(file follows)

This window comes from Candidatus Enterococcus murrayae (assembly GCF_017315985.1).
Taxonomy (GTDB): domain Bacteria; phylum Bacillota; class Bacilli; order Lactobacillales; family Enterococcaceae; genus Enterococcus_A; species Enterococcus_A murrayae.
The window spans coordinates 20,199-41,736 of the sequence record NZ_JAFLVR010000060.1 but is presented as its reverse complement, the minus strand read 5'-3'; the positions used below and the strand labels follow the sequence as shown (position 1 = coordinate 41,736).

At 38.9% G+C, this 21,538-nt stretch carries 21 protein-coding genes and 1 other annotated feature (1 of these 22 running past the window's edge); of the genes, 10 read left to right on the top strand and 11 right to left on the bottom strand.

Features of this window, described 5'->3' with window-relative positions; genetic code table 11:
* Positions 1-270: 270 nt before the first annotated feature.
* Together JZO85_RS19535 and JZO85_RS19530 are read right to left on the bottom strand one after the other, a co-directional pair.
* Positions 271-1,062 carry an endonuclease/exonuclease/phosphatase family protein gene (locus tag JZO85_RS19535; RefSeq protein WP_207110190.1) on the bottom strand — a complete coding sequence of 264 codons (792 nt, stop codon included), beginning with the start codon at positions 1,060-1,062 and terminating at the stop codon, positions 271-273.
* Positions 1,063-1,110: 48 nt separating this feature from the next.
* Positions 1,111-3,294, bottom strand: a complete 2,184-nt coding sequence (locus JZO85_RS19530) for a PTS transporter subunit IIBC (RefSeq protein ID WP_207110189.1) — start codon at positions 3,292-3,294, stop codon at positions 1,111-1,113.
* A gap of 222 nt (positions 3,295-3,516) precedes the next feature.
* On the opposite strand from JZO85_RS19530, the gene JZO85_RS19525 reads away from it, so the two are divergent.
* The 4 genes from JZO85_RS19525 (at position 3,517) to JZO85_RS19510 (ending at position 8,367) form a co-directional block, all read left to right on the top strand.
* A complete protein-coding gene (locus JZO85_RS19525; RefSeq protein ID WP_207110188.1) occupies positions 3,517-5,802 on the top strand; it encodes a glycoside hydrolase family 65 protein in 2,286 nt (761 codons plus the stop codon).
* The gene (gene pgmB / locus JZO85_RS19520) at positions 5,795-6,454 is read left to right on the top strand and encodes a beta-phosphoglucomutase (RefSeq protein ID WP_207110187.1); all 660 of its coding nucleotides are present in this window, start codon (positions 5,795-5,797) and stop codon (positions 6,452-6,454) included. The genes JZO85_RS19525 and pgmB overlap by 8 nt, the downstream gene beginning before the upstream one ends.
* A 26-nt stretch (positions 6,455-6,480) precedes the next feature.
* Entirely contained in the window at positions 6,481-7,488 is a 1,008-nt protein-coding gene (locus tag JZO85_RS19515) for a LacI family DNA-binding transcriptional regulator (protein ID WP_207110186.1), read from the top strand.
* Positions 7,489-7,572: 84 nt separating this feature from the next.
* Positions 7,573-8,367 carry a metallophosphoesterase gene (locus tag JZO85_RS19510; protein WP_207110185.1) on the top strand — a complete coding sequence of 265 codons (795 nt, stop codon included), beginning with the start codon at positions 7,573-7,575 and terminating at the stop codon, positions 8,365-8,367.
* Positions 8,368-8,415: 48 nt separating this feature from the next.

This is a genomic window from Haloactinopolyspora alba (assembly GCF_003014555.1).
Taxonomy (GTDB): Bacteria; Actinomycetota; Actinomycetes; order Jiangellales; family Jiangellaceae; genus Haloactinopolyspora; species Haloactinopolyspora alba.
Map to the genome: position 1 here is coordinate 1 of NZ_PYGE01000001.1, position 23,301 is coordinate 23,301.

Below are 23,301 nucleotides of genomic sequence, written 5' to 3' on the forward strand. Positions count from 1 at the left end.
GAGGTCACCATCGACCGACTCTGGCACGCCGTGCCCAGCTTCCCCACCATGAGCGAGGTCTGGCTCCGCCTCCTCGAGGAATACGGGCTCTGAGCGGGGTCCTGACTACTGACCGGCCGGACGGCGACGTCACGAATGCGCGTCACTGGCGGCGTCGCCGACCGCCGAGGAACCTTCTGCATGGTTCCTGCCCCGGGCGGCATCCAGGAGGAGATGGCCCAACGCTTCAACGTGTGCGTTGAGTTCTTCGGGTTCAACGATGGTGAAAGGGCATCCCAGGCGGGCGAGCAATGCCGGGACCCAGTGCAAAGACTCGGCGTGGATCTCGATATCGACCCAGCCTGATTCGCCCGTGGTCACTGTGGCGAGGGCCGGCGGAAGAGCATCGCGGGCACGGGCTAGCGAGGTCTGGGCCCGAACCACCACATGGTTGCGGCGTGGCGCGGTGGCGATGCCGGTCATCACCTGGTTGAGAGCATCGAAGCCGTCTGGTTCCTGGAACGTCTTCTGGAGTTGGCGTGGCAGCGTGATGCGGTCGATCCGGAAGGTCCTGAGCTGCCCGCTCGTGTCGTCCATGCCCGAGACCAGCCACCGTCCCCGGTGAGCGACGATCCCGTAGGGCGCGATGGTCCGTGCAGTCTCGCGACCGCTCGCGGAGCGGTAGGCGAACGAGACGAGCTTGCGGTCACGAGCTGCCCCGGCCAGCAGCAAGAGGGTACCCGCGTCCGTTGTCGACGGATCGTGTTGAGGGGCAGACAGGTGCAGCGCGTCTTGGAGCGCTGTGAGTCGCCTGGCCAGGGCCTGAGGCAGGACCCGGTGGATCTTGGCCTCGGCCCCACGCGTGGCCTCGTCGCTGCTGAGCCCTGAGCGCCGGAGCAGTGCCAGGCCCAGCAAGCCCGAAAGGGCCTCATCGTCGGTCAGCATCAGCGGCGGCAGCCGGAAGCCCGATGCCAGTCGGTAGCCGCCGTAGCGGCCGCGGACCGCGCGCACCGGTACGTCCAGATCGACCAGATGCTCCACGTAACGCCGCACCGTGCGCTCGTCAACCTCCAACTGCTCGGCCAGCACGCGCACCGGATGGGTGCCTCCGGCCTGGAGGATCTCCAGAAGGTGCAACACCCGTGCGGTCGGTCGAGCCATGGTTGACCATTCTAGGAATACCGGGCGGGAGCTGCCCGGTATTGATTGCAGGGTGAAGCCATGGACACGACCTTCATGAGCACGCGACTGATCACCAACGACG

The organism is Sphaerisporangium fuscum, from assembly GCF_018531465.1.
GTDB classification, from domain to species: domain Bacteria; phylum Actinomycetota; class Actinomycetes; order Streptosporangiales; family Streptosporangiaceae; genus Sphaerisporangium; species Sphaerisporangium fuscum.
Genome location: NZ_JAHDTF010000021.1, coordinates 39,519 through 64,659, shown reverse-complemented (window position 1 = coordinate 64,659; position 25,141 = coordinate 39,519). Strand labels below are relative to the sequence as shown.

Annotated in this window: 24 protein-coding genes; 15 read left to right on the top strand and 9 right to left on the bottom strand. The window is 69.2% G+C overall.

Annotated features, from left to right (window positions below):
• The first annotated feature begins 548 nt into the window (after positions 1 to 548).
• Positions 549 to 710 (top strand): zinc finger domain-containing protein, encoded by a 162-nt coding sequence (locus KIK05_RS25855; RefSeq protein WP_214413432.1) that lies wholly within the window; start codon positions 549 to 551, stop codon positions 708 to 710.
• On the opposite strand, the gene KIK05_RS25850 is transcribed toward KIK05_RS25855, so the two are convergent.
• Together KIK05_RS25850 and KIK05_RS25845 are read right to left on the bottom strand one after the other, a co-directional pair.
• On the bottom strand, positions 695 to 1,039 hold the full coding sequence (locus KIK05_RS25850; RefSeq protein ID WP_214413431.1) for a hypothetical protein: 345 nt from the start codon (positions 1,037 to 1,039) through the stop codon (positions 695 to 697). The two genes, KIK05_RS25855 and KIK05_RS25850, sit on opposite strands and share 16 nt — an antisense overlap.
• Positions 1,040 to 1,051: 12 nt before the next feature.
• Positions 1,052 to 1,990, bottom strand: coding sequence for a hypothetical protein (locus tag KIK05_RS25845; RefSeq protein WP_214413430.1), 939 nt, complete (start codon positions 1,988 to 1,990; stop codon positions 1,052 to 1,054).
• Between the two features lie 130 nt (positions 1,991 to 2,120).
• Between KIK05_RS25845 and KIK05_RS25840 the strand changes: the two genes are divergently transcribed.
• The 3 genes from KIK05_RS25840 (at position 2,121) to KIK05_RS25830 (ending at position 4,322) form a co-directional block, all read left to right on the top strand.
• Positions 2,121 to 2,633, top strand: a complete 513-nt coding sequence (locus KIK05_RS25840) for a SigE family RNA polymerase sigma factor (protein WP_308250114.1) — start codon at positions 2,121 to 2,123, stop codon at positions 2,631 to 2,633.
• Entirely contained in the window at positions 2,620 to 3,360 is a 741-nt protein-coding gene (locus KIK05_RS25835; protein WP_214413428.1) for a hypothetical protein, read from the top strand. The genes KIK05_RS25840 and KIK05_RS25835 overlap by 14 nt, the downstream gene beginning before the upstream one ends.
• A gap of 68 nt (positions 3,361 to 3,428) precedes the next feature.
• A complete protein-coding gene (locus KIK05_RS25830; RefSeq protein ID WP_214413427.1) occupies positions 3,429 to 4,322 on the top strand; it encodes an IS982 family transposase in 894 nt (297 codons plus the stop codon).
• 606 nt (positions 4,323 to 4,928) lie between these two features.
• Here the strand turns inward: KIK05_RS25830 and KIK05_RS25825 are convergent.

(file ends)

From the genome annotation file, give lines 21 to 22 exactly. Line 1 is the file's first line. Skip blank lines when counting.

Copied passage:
This is a genomic window from Haloactinopolyspora alba (assembly GCF_003014555.1).
Taxonomy (GTDB): Bacteria; Actinomycetota; Actinomycetes; order Jiangellales; family Jiangellaceae; genus Haloactinopolyspora; species Haloactinopolyspora alba.